Fear constitutes less an inhibition of action (passivity) than a reversal of the forces of passion and volition and the “disposition of action” against others, against the world, against oneself. Fear also appeals to the disposition to act and to the spirit of invention, since neo-archaisms that are to set down belief (reference to traditional values, to religion, authority, individual and collective genealogies, filiations, etc.) are to be fabricated by a number of legal, economic, financial and discursive devices. Fear mobilizes the disposition to act, the most intimate energies, the powers of volition and passion, the active tendencies of subjectivity but only to turn them against immigrants, foreigners, the poor, the unemployed, women as well as against the possibilities that their worlds contain.
More than just a neutralization of the capacity to act (passitivity) fear results in a reversal of its temporal direction. The punk movement succeeded in precisely grasping the profound nature of its temporality the moment that neoliberal governmentality appeared on the scene, whereas Foucault in the same period was not able to grasp it with the same eloquence: “We are living towards the future” (W. James) of our everyday experience became transformed into “No Future!”.
In the colonization of the present fear changes the time arrow of our disposition to act: the life of our societies unfolds against the backdrop of our duty to remember, they are captives of their past which in each phase was invented from the outside. The neoliberal governmentality brings forth a reversal which is classical in the history of domination and subjugation: the transformation of hope into fear, the power of generosity and the power to give into resentment, trust into suspicion. Action remains the principle and the standard of neoliberal governmentality but it is an action that already existed, that was already produced. The sense of expectation and the sense of the future mobilizing our capacity to act and the fundamentally favorable conditions for their actualization in “cognitive capitalism”, in “cultural capitalism” or in the society of knowledge have returned to past, to memory, to what was once.
History returns but not as in the philosophy of history, i.e., as something that is pervaded by revolution or by progress but as something that is already consummated and that serves as principle and standard of present act from the background of history. The event is not what is to take place, what is taking place, but it is what has already taken place. The standard, the measure of history has become the „task of memory”, whose greatest adept in President Sarkozy. Slavery, the Shoah, massacres and genocides, the victims of the Nazi system, the cultural revolution, Pol Pot, etc. are the events that limit and influence the action of democratic individuals today.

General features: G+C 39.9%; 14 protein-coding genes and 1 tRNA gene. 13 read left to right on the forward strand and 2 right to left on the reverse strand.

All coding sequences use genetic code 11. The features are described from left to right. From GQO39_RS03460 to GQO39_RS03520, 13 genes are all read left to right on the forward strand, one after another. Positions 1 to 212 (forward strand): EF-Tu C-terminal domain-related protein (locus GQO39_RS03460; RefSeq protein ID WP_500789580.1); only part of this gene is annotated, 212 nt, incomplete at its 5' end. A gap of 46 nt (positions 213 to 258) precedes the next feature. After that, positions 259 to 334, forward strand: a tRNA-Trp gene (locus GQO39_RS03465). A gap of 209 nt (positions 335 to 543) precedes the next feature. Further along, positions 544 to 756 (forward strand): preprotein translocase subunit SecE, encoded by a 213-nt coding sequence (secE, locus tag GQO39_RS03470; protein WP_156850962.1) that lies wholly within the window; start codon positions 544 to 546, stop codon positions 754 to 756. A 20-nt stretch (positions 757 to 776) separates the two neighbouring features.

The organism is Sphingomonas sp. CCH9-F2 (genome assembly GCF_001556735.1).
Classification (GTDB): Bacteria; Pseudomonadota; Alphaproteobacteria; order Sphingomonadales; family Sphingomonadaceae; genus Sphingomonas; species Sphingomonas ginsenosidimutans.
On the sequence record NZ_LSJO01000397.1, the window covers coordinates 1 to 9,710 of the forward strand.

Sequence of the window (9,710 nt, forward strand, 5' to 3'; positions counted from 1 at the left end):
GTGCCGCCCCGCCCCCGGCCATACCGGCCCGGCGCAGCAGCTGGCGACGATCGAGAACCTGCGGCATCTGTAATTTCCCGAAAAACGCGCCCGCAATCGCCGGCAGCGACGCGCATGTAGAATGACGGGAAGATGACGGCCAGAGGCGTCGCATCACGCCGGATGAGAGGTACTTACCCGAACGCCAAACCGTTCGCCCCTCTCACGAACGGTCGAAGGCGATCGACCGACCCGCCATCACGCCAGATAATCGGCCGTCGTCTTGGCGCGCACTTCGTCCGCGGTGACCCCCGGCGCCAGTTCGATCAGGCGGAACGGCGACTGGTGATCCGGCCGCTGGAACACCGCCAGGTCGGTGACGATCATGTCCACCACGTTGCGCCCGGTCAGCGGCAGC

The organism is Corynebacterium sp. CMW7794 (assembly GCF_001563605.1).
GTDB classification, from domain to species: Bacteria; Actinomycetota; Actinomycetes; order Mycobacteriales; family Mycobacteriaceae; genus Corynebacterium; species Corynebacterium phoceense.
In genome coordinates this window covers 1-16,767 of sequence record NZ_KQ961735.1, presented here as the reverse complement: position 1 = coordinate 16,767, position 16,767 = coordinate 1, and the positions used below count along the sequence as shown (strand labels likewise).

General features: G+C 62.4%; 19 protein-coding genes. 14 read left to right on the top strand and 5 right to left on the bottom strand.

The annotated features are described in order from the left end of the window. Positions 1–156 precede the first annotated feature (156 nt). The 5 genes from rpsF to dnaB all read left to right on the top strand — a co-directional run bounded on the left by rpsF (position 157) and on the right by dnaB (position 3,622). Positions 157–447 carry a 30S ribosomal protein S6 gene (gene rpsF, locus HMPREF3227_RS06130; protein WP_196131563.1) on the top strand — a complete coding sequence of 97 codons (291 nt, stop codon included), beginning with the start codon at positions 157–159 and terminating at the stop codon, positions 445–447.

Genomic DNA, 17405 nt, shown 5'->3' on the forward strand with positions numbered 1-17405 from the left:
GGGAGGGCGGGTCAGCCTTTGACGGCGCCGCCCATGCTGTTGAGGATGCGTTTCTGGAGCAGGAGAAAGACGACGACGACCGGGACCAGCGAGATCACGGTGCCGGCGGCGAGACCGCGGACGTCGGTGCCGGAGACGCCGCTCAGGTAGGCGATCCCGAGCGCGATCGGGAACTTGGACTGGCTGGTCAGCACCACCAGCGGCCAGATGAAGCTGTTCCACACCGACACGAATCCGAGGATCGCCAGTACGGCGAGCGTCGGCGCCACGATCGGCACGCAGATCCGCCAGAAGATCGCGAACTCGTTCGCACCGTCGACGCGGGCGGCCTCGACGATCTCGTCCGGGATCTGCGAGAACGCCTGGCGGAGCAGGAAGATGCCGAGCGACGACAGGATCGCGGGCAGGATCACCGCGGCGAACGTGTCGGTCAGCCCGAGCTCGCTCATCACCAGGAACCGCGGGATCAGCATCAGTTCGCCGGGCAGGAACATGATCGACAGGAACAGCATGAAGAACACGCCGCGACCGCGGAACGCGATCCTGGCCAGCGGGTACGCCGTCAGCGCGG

For the so-called society of knowledge this represents a point of culmination which in reality means that salvation is certainly no longer to be found on the side of knowledge but rather in the process of subjectivisation, i.e., in the ethical-political process, which unfold from the current configurations of power and domination relations of “cognitive capitalism” as well as from the possibilities created and actualized by the (micro- and macro-political) struggle against these forms of domination.
When we describe the possibilities of today’s capitalism (whether we call them cultural, cognitive, epistemological, etc. is irrelevant) we have not said nothing about the modes of subjectivisation emerging from this reality, since what is being described here are “ambiguous possibilities” that are precisely the subject of the conflict-laden actualization. If subjectivisation comes from history and falls back on history, it evolves in the “plastic zone”, the “zone of uncertainty” which adds something unexpected to of the world by appealing to our subjectivity – something that flashes up, traversing history and reconfiguring it.
We have seen another horrific example of how one can tilt from hypermodernity to neo-archaism – and this with at impressive speed thanks to the power of subjectivisation. In the United States of Bush the hypermodernity of the so-called “creative class”, the hypermodernity of the forms of knowledge, of the new technologies, the innovative models of education, consumption, production, loans, production, etc. are not capable of offering resistance to a ridiculous, shaky lie which ushered in and legitimized the war in Iraq. Hypermodernity has created a “belief”, a reversal of subjectivity and thus a disposition to act which is not in anyway inferior to phenomena representing collective contagions, i.e., “superstition”, “ignorance” which our societies based on acculturation and knowledge are assumed to have liberated themselves from. Let me reiterate: belief comes before knowledge but also extends beyond it.